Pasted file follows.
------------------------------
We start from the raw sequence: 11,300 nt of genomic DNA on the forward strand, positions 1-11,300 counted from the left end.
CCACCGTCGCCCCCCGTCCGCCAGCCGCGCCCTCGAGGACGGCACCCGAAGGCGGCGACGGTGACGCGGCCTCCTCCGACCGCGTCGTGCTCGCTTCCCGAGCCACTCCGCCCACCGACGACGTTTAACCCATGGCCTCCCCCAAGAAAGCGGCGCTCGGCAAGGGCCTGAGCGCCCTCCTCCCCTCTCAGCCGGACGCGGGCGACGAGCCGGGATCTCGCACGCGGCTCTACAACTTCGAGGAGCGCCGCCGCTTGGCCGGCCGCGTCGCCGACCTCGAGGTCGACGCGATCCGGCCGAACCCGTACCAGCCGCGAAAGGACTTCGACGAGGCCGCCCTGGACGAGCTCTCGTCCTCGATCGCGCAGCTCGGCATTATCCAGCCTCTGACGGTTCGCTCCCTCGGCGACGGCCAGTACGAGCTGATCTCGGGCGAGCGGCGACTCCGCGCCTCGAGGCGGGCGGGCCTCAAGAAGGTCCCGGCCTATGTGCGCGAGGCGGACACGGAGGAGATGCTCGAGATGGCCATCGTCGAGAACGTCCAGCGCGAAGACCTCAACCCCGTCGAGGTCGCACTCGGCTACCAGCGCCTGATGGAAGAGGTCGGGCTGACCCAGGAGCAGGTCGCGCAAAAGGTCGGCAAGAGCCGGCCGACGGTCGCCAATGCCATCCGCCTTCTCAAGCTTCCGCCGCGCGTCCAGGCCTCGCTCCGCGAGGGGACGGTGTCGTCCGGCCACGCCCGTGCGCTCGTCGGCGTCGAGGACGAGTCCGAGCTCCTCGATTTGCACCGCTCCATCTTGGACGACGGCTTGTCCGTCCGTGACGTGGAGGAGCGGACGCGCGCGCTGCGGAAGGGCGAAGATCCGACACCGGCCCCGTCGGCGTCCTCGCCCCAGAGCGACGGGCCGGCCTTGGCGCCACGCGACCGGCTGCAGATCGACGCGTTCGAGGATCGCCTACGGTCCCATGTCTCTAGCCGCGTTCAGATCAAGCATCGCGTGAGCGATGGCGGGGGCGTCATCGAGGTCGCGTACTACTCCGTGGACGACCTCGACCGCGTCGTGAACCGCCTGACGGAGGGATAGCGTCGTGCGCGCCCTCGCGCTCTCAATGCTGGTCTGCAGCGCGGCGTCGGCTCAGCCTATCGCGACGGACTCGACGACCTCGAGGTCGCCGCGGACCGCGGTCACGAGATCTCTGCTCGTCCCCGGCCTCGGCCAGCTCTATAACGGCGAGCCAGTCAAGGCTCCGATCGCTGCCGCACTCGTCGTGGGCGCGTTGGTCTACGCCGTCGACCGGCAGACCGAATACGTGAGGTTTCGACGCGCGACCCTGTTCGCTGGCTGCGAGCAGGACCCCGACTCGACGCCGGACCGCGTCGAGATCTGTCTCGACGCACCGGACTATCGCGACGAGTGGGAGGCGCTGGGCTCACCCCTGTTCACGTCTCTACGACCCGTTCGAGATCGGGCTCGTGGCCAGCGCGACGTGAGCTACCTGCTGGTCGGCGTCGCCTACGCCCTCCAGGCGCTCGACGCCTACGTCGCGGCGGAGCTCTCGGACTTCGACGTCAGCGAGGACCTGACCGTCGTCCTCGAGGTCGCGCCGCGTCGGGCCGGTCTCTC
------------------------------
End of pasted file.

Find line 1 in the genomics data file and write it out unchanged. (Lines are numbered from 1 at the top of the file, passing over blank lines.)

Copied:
We start from the raw sequence: 11,300 nt of genomic DNA on the forward strand, positions 1-11,300 counted from the left end.